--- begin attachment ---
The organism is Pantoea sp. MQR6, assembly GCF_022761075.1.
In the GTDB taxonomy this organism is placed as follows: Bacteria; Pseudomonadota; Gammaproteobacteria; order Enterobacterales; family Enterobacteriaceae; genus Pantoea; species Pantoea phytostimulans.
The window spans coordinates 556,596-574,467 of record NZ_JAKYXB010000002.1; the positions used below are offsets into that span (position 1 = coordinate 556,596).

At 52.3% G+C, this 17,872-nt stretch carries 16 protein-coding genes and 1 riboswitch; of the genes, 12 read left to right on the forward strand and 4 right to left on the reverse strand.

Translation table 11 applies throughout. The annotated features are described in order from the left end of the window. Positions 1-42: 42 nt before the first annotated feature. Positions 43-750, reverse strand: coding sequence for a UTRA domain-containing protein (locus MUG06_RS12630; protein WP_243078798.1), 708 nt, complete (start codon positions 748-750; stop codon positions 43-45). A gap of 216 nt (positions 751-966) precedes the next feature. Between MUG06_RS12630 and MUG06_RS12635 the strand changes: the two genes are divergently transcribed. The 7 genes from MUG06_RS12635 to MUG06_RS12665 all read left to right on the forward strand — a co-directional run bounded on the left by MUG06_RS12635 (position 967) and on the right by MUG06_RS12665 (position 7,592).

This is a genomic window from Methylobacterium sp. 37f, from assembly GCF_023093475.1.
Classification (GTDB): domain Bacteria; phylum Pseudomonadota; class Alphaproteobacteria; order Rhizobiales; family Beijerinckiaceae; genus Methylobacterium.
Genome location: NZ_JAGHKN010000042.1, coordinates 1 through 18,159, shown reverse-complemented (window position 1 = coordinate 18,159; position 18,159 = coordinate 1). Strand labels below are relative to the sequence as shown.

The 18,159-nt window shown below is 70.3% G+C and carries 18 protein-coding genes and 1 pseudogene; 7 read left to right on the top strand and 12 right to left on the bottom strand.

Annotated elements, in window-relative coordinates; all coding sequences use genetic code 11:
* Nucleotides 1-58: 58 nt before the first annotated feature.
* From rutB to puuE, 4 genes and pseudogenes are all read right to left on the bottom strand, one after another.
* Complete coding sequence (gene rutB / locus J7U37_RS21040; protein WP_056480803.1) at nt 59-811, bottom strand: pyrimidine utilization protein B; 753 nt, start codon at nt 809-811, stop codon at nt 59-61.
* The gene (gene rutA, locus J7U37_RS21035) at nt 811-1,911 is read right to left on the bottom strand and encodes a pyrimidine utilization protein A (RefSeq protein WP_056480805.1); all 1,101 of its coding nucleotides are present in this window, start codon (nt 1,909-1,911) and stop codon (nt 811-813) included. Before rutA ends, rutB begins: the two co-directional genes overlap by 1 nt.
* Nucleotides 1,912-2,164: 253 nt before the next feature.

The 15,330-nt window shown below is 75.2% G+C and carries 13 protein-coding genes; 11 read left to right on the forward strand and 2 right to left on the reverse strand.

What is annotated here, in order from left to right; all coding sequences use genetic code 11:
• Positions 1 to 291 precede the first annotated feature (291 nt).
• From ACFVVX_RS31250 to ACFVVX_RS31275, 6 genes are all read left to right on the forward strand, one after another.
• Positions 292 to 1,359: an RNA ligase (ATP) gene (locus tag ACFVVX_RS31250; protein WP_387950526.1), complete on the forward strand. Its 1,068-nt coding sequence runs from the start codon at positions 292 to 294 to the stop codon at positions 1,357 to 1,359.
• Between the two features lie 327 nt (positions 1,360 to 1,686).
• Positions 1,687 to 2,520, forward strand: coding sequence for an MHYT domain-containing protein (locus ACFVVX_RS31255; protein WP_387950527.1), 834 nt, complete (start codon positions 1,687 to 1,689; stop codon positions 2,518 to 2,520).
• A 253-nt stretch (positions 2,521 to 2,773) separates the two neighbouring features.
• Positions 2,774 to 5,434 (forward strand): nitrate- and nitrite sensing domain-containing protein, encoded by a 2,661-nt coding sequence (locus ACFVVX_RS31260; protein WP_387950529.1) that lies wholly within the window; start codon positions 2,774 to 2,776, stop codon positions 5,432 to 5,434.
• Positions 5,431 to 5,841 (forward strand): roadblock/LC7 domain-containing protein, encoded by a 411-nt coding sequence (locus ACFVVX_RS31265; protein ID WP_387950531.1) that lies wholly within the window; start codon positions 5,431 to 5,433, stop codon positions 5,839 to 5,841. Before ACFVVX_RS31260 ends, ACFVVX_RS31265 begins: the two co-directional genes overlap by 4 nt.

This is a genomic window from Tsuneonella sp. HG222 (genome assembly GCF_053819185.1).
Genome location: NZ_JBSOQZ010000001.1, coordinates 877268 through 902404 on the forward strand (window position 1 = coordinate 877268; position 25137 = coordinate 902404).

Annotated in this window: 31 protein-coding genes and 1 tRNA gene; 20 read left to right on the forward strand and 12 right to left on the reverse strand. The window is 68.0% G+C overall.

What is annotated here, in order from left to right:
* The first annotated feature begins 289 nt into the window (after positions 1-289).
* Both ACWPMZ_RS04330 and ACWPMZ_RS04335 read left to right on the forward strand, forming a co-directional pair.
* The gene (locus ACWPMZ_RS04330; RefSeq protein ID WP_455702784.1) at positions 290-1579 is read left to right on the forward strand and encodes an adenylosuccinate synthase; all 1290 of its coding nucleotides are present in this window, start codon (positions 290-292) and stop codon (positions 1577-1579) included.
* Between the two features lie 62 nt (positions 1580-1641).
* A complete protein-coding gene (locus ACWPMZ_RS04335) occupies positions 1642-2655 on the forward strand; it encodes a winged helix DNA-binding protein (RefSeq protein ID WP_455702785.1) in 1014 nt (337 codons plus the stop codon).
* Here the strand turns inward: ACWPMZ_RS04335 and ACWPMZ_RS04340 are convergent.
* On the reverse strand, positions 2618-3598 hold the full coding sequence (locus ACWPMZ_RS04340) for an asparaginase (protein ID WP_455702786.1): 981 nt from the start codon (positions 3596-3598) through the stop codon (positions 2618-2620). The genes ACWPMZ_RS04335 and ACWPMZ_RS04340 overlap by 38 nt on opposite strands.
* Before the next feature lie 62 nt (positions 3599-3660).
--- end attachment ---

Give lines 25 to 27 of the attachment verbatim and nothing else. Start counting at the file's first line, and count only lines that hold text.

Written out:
• Positions 5,431 to 5,841 (forward strand): roadblock/LC7 domain-containing protein, encoded by a 411-nt coding sequence (locus ACFVVX_RS31265; protein ID WP_387950531.1) that lies wholly within the window; start codon positions 5,431 to 5,433, stop codon positions 5,839 to 5,841. Before ACFVVX_RS31260 ends, ACFVVX_RS31265 begins: the two co-directional genes overlap by 4 nt.

This is a genomic window from Tsuneonella sp. HG222 (genome assembly GCF_053819185.1).
Genome location: NZ_JBSOQZ010000001.1, coordinates 877268 through 902404 on the forward strand (window position 1 = coordinate 877268; position 25137 = coordinate 902404).